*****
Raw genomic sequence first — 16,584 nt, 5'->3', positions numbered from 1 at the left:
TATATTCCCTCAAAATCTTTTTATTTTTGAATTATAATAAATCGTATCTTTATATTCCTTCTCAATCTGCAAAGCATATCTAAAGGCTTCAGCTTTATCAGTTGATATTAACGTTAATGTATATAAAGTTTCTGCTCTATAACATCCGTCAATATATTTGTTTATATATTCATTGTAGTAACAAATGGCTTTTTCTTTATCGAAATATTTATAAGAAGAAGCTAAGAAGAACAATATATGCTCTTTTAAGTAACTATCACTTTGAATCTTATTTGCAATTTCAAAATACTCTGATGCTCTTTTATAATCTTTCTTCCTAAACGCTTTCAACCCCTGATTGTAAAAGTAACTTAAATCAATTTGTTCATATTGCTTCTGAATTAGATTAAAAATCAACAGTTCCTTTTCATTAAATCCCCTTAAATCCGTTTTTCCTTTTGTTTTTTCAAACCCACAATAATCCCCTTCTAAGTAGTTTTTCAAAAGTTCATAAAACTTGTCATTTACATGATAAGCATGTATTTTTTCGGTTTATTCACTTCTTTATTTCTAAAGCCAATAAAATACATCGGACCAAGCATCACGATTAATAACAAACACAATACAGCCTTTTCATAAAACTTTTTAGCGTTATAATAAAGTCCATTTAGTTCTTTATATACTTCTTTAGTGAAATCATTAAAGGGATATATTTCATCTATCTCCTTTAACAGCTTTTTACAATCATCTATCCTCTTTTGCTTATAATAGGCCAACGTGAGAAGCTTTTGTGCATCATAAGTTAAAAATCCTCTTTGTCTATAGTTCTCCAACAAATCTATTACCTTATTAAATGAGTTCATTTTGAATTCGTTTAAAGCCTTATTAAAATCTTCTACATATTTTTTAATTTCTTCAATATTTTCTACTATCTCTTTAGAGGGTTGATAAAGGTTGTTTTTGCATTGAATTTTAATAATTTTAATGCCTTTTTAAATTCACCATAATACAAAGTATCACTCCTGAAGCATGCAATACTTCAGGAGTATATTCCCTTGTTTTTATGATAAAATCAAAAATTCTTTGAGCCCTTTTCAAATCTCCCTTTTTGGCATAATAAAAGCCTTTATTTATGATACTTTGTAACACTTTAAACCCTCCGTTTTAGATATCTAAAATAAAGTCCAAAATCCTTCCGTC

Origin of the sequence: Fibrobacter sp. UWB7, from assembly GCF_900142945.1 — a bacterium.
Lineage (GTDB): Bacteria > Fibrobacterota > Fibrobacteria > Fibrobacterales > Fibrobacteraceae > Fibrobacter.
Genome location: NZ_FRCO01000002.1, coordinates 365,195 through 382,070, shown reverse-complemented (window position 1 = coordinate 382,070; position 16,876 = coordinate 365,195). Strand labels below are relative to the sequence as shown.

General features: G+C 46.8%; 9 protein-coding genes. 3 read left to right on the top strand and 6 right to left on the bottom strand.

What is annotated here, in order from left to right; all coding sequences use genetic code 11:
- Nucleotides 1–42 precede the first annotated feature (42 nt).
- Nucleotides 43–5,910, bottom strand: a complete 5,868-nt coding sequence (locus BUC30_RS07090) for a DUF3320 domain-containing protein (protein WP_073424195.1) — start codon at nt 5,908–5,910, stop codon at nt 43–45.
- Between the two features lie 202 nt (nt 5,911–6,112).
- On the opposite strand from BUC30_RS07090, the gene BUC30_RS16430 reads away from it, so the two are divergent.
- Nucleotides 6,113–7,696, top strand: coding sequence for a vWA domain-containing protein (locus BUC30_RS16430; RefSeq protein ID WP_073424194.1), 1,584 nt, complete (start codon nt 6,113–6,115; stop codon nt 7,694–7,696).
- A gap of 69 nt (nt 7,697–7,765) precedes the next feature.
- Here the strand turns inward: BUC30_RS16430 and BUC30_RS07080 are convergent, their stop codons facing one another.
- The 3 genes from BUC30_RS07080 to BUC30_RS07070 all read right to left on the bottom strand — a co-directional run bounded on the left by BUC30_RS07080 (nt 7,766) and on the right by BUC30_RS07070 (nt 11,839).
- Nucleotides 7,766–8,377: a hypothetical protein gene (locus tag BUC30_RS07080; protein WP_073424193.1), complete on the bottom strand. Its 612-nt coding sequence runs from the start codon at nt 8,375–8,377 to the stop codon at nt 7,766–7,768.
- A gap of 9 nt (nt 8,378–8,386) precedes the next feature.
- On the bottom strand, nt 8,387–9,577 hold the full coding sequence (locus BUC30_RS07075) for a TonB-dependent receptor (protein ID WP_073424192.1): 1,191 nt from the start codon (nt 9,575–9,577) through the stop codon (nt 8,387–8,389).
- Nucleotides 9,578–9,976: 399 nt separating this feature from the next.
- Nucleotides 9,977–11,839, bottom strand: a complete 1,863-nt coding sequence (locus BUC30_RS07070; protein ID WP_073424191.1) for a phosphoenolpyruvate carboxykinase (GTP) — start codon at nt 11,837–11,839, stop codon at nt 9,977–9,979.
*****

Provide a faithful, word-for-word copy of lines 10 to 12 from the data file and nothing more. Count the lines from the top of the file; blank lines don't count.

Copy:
- Between the two features lie 202 nt (nt 5,911–6,112).
- On the opposite strand from BUC30_RS07090, the gene BUC30_RS16430 reads away from it, so the two are divergent.
- Nucleotides 6,113–7,696, top strand: coding sequence for a vWA domain-containing protein (locus BUC30_RS16430; RefSeq protein ID WP_073424194.1), 1,584 nt, complete (start codon nt 6,113–6,115; stop codon nt 7,694–7,696).